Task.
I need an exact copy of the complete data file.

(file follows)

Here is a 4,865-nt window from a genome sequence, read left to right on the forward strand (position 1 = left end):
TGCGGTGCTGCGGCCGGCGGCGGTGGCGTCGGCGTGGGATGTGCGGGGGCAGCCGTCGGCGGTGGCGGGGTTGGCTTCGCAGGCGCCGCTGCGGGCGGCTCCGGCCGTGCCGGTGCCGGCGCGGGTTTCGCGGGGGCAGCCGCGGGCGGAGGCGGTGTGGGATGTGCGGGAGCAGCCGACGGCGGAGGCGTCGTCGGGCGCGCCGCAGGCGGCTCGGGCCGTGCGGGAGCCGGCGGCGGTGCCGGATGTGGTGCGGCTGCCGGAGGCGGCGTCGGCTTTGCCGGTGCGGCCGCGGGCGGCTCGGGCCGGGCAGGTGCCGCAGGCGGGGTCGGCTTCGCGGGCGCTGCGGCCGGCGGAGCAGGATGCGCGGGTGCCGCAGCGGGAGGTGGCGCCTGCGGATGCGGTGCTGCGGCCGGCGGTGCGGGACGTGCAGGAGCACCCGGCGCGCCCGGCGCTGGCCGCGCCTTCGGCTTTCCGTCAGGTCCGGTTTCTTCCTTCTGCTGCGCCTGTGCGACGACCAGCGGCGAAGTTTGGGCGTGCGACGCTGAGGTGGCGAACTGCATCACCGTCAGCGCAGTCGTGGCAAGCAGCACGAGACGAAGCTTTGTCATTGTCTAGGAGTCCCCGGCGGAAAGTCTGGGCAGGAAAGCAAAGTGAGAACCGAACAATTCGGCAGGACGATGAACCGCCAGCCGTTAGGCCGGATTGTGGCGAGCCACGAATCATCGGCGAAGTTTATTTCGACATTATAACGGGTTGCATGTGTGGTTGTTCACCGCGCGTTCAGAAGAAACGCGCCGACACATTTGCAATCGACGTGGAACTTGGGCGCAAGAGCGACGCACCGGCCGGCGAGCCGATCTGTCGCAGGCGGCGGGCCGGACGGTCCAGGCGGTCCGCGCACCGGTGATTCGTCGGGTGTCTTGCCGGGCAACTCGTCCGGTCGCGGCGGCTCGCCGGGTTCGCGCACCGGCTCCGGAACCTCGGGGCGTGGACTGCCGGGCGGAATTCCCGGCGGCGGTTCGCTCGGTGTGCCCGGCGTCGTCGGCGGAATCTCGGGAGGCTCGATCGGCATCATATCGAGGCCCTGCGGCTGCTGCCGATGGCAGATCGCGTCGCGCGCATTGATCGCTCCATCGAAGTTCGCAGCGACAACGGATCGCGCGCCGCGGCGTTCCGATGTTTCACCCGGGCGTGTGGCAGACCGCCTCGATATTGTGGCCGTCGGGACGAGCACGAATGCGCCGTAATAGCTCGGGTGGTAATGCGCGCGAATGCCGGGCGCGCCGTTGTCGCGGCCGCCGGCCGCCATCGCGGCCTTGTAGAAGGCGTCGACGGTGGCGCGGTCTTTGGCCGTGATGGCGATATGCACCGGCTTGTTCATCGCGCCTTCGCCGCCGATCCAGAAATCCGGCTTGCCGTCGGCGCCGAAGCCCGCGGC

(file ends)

Here is a 4,865-nt window from a genome sequence, read left to right on the forward strand (position 1 = left end):
TGCGGTGCTGCGGCCGGCGGCGGTGGCGTCGGCGTGGGATGTGCGGGGGCAGCCGTCGGCGGTGGCGGGGTTGGCTTCGCAGGCGCCGCTGCGGGCGGCTCCGGCCGTGCCGGTGCCGGCGCGGGTTTCGCGGGGGCAGCCGCGGGCGGAGGCGGTGTGGGATGTGCGGGAGCAGCCGACGGCGGAGGCGTCGTCGGGCGCGCCGCAGGCGGCTCGGGCCGTGCGGGAGCCGGCGGCGGTGCCGGATGTGGTGCGGCTGCCGGAGGCGGCGTCGGCTTTGCCGGTGCGGCCGCGGGCGGCTCGGGCCGGGCAGGTGCCGCAGGCGGGGTCGGCTTCGCGGGCGCTGCGGCCGGCGGAGCAGGATGCGCGGGTGCCGCAGCGGGAGGTGGCGCCTGCGGATGCGGTGCTGCGGCCGGCGGTGCGGGACGTGCAGGAGCACCCGGCGCGCCCGGCGCTGGCCGCGCCTTCGGCTTTCCGTCAGGTCCGGTTTCTTCCTTCTGCTGCGCCTGTGCGACGACCAGCGGCGAAGTTTGGGCGTGCGACGCTGAGGTGGCGAACTGCATCACCGTCAGCGCAGTCGTGGCAAGCAGCACGAGACGAAGCTTTGTCATTGTCTAGGAGTCCCCGGCGGAAAGTCTGGGCAGGAAAGCAAAGTGAGAACCGAACAATTCGGCAGGACGATGAACCGCCAGCCGTTAGGCCGGATTGTGGCGAGCCACGAATCATCGGCGAAGTTTATTTCGACATTATAACGGGTTGCATGTGTGGTTGTTCACCGCGCGTTCAGAAGAAACGCGCCGACACATTTGCAATCGACGTGGAACTTGGGCGCAAGAGCGACGCACCGGCCGGCGAGCCGATCTGTCGCAGGCGGCGGGCCGGACGGTCCAGGCGGTCCGCGCACCGGTGATTCGTCGGGTGTCTTGCCGGGCAACTCGTCCGGTCGCGGCGGCTCGCCGGGTTCGCGCACCGGCTCCGGAACCTCGGGGCGTGGACTGCCGGGCGGAATTCCCGGCGGCGGTTCGCTCGGTGTGCCCGGCGTCGTCGGCGGAATCTCGGGAGGCTCGATCGGCATCATATCGAGGCCCTGCGGCTGCTGCCGATGGCAGATCGCGTCGCGCGCATTGATCGCTCCATCGAAGTTCGCAGCGACAACGGATCGCGCGCCGCGGCGTTCCGATGTTTCACCCGGGCGTGTGGCAGACCGCCTCGATATTGTGGCCGTCGGGACGAGCACGAATGCGCCGTAATAGCTCGGGTGGTAATGCGCGCGAATGCCGGGCGCGCCGTTGTCGCGGCCGCCGGCCGCCATCGCGGCCTTGTAGAAGGCGTCGACGGTGGCGCGGTCTTTGGCCGTGATGGCGATATGCACCGGCTTGTTCATCGCGCCTTCGCCGCCGATCCAGAAATCCGGCTTGCCGTCGGCGCCGAAGCCCGCGGC